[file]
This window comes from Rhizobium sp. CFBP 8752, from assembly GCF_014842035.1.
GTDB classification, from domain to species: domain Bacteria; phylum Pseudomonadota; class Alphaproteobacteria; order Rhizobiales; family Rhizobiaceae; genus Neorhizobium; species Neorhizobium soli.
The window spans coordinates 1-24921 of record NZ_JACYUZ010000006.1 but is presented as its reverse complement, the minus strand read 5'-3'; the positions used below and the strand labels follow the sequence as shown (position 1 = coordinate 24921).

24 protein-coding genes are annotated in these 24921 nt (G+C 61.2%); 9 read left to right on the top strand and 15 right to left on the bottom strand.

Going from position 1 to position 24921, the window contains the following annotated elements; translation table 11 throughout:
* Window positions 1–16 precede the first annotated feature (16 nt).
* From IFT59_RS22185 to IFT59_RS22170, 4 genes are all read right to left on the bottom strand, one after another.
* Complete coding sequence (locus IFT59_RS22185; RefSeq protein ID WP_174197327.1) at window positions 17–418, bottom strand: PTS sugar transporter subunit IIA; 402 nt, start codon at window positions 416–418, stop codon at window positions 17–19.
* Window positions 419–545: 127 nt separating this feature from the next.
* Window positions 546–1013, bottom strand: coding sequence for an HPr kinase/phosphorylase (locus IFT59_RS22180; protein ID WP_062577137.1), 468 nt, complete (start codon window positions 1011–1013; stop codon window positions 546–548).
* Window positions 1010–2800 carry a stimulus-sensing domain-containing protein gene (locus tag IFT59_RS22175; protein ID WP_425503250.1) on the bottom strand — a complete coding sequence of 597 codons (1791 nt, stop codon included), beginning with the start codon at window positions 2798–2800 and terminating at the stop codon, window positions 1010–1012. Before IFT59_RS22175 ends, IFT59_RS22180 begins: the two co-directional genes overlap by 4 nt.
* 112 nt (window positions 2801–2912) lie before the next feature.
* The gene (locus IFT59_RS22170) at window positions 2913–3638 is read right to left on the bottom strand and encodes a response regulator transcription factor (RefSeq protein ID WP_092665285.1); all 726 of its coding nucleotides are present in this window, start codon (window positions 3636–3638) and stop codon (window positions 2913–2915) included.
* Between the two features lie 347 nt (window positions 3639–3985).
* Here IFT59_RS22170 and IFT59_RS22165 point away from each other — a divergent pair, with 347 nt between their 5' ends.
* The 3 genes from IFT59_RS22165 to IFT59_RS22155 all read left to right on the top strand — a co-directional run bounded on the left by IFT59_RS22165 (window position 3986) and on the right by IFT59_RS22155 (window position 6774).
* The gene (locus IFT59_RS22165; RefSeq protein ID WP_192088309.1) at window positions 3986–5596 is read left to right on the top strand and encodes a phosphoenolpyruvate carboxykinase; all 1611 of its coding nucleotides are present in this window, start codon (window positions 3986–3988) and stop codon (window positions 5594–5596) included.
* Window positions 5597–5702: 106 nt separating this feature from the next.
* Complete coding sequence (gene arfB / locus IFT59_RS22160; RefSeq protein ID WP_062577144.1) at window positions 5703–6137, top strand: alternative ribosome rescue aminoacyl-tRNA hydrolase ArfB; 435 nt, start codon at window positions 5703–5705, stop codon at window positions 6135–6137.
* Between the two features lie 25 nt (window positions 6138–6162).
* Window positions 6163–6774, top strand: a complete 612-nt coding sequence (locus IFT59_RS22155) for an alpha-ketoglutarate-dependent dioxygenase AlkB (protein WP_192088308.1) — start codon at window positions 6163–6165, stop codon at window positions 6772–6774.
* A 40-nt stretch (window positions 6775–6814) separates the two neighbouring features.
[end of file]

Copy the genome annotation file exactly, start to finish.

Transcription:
This window comes from Rhizobium sp. CFBP 8752, from assembly GCF_014842035.1.
GTDB classification, from domain to species: domain Bacteria; phylum Pseudomonadota; class Alphaproteobacteria; order Rhizobiales; family Rhizobiaceae; genus Neorhizobium; species Neorhizobium soli.
The window spans coordinates 1-24921 of record NZ_JACYUZ010000006.1 but is presented as its reverse complement, the minus strand read 5'-3'; the positions used below and the strand labels follow the sequence as shown (position 1 = coordinate 24921).

24 protein-coding genes are annotated in these 24921 nt (G+C 61.2%); 9 read left to right on the top strand and 15 right to left on the bottom strand.

Going from position 1 to position 24921, the window contains the following annotated elements; translation table 11 throughout:
* Window positions 1–16 precede the first annotated feature (16 nt).
* From IFT59_RS22185 to IFT59_RS22170, 4 genes are all read right to left on the bottom strand, one after another.
* Complete coding sequence (locus IFT59_RS22185; RefSeq protein ID WP_174197327.1) at window positions 17–418, bottom strand: PTS sugar transporter subunit IIA; 402 nt, start codon at window positions 416–418, stop codon at window positions 17–19.
* Window positions 419–545: 127 nt separating this feature from the next.
* Window positions 546–1013, bottom strand: coding sequence for an HPr kinase/phosphorylase (locus IFT59_RS22180; protein ID WP_062577137.1), 468 nt, complete (start codon window positions 1011–1013; stop codon window positions 546–548).
* Window positions 1010–2800 carry a stimulus-sensing domain-containing protein gene (locus tag IFT59_RS22175; protein ID WP_425503250.1) on the bottom strand — a complete coding sequence of 597 codons (1791 nt, stop codon included), beginning with the start codon at window positions 2798–2800 and terminating at the stop codon, window positions 1010–1012. Before IFT59_RS22175 ends, IFT59_RS22180 begins: the two co-directional genes overlap by 4 nt.
* 112 nt (window positions 2801–2912) lie before the next feature.
* The gene (locus IFT59_RS22170) at window positions 2913–3638 is read right to left on the bottom strand and encodes a response regulator transcription factor (RefSeq protein ID WP_092665285.1); all 726 of its coding nucleotides are present in this window, start codon (window positions 3636–3638) and stop codon (window positions 2913–2915) included.
* Between the two features lie 347 nt (window positions 3639–3985).
* Here IFT59_RS22170 and IFT59_RS22165 point away from each other — a divergent pair, with 347 nt between their 5' ends.
* The 3 genes from IFT59_RS22165 to IFT59_RS22155 all read left to right on the top strand — a co-directional run bounded on the left by IFT59_RS22165 (window position 3986) and on the right by IFT59_RS22155 (window position 6774).
* The gene (locus IFT59_RS22165; RefSeq protein ID WP_192088309.1) at window positions 3986–5596 is read left to right on the top strand and encodes a phosphoenolpyruvate carboxykinase; all 1611 of its coding nucleotides are present in this window, start codon (window positions 3986–3988) and stop codon (window positions 5594–5596) included.
* Window positions 5597–5702: 106 nt separating this feature from the next.
* Complete coding sequence (gene arfB / locus IFT59_RS22160; RefSeq protein ID WP_062577144.1) at window positions 5703–6137, top strand: alternative ribosome rescue aminoacyl-tRNA hydrolase ArfB; 435 nt, start codon at window positions 5703–5705, stop codon at window positions 6135–6137.
* Between the two features lie 25 nt (window positions 6138–6162).
* Window positions 6163–6774, top strand: a complete 612-nt coding sequence (locus IFT59_RS22155) for an alpha-ketoglutarate-dependent dioxygenase AlkB (protein WP_192088308.1) — start codon at window positions 6163–6165, stop codon at window positions 6772–6774.
* A 40-nt stretch (window positions 6775–6814) separates the two neighbouring features.